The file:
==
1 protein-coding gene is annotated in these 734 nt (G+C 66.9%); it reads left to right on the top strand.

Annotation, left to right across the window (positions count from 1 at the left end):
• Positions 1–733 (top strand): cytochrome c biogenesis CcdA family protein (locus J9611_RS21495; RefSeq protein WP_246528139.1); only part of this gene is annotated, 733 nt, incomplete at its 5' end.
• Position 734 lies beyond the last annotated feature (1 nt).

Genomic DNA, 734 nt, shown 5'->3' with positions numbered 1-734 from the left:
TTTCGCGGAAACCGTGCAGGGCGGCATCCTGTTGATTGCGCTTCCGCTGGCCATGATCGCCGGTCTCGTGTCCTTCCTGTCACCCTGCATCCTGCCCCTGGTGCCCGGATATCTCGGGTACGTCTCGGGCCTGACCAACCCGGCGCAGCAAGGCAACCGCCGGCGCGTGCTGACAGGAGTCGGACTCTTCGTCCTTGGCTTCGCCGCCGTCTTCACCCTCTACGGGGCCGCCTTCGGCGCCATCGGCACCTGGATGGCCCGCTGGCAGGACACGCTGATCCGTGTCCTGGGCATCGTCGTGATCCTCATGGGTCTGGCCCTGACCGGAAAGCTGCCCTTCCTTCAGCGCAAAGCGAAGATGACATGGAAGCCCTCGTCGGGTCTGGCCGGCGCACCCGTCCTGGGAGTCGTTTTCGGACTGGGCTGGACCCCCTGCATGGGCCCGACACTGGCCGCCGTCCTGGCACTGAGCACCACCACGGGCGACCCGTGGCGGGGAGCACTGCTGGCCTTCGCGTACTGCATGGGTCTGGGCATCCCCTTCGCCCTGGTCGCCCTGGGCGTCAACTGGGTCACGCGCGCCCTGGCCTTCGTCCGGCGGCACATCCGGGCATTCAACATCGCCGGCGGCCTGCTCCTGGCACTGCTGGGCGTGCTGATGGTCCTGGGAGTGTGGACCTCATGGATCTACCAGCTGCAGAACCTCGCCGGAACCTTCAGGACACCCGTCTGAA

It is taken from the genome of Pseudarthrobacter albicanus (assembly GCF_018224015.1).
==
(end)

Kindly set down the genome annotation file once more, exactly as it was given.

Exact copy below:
1 protein-coding gene is annotated in these 734 nt (G+C 66.9%); it reads left to right on the top strand.

Annotation, left to right across the window (positions count from 1 at the left end):
• Positions 1–733 (top strand): cytochrome c biogenesis CcdA family protein (locus J9611_RS21495; RefSeq protein WP_246528139.1); only part of this gene is annotated, 733 nt, incomplete at its 5' end.
• Position 734 lies beyond the last annotated feature (1 nt).

Genomic DNA, 734 nt, shown 5'->3' with positions numbered 1-734 from the left:
TTTCGCGGAAACCGTGCAGGGCGGCATCCTGTTGATTGCGCTTCCGCTGGCCATGATCGCCGGTCTCGTGTCCTTCCTGTCACCCTGCATCCTGCCCCTGGTGCCCGGATATCTCGGGTACGTCTCGGGCCTGACCAACCCGGCGCAGCAAGGCAACCGCCGGCGCGTGCTGACAGGAGTCGGACTCTTCGTCCTTGGCTTCGCCGCCGTCTTCACCCTCTACGGGGCCGCCTTCGGCGCCATCGGCACCTGGATGGCCCGCTGGCAGGACACGCTGATCCGTGTCCTGGGCATCGTCGTGATCCTCATGGGTCTGGCCCTGACCGGAAAGCTGCCCTTCCTTCAGCGCAAAGCGAAGATGACATGGAAGCCCTCGTCGGGTCTGGCCGGCGCACCCGTCCTGGGAGTCGTTTTCGGACTGGGCTGGACCCCCTGCATGGGCCCGACACTGGCCGCCGTCCTGGCACTGAGCACCACCACGGGCGACCCGTGGCGGGGAGCACTGCTGGCCTTCGCGTACTGCATGGGTCTGGGCATCCCCTTCGCCCTGGTCGCCCTGGGCGTCAACTGGGTCACGCGCGCCCTGGCCTTCGTCCGGCGGCACATCCGGGCATTCAACATCGCCGGCGGCCTGCTCCTGGCACTGCTGGGCGTGCTGATGGTCCTGGGAGTGTGGACCTCATGGATCTACCAGCTGCAGAACCTCGCCGGAACCTTCAGGACACCCGTCTGAA

It is taken from the genome of Pseudarthrobacter albicanus (assembly GCF_018224015.1).